Japchae (stir fried noodles and vegetables) is one of my absolute favorite Korean dishes. The halmoni who cooks our lunches at school had set the japchae bar pretty high, but last night I decided to have a go at cooking it myself.
Of all the things I thought I’d blog about during my time in Korea, I never imagined that cooking would be one of them! My friends and family will tell you that my strengths do not lie in the kitchen, but I wanted to write this post partly as a memo for me to come back to because there’s no point in me writing it down on paper, I will lose it, but also because I think Korean cuisine is largely overlooked at the moment and I’d love more people to try it.
Japchae is a very versatile dish and can be eaten hot or cold, as a main or a side dish. Seasonal vegetables can be added, as can beef, pork or chicken.
- Starch noodles (dangmyun)
- 1 bunch of spinach
- 1 medium size carrot
- A small pack of mushrooms
- 3 cloves of garlic
- Soy sauce
- Sesame oil
- Sesame seeds
- Slice the mushrooms, cut the carrot into strips, tear the spinach and mince the garlic.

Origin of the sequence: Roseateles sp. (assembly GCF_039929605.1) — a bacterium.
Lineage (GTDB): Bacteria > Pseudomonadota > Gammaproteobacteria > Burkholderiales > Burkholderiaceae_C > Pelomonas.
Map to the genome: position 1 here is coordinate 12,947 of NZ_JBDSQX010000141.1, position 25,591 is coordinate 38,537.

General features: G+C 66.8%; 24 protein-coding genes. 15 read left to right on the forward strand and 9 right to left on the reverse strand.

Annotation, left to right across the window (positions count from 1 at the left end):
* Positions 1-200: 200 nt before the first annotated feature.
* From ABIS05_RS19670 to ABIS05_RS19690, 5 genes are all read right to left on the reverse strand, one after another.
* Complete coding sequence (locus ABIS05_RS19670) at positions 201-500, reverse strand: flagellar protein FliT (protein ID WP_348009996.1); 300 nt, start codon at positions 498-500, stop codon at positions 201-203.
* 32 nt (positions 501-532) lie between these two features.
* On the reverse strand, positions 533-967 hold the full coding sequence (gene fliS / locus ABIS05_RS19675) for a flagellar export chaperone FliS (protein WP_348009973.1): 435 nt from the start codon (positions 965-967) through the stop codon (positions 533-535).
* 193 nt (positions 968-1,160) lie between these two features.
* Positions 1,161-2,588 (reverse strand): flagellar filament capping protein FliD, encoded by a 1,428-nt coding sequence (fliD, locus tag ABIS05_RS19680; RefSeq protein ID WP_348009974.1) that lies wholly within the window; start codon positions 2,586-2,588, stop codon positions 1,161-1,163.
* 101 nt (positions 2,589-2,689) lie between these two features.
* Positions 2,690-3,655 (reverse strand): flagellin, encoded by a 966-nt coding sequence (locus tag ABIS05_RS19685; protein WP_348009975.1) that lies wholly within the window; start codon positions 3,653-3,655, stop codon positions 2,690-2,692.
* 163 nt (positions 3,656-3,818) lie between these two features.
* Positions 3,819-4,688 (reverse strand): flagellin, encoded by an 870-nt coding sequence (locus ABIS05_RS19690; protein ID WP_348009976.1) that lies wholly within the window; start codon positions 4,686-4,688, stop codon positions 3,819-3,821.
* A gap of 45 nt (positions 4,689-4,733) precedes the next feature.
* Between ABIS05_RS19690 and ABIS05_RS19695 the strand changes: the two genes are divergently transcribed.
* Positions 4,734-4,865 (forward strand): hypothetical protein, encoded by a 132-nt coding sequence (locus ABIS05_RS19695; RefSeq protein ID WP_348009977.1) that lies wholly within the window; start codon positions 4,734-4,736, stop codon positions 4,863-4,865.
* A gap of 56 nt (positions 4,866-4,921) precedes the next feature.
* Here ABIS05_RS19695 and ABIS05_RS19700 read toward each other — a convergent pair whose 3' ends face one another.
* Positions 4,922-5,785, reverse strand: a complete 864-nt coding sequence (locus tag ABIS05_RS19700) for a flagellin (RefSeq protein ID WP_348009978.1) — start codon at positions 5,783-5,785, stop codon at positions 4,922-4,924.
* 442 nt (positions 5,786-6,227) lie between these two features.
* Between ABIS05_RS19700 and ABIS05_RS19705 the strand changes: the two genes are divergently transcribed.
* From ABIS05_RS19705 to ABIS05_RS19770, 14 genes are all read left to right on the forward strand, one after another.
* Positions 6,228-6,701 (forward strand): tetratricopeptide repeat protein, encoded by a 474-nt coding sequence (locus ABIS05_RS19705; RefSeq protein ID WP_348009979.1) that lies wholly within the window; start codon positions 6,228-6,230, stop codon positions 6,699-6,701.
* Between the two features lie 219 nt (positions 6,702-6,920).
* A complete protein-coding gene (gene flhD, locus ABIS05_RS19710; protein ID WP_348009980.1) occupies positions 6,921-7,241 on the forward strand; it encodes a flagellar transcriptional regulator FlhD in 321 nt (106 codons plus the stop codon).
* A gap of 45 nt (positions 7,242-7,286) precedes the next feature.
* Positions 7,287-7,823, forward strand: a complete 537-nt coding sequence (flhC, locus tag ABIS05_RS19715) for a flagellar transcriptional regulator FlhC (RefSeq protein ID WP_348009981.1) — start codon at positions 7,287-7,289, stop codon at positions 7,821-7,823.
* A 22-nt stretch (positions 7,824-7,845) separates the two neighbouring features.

- Boil 1 bunch of dangmyun noodles in a saucepan of boiling water for about 3 minutes until soft then drain. Put them in a bowl and add 1 tbsp of soy sauce and 1 tbsp sesame oil and place to one side.
- Keep the boiling water to blanche the shredded spinach in while the carrots and mushrooms are cooking.
- Heat a couple of drops of oil in a frying pan and add the carrots and the mushrooms. Stir fry over a medium heat for a couple of minutes or so until the mushrooms and carrots are about half cooked (not exactly a technical term sorry!) and then add the minced garlic, blanched spinach and ½ tbsp of soy sauce. Stir fry for another 30 seconds.
- Lower the heat and add the cooked noodles, 2 tbsp of soy sauce, 2 tbsp of sesame oil and ½ tsp of black pepper to the pan just to warm through.
- Serve with a sprinkling of toasted sesame seeds.
Japchae was first served during the Joseon Dynasty, in the early 17th century, at one of King Gwanghaegun’s dinner parties. The king was so pleased with this creation that he promoted the cook to the position of hojo panseo 호조판서 (Secretary of the Treasury). That’s the sign of a good dish. Enjoy!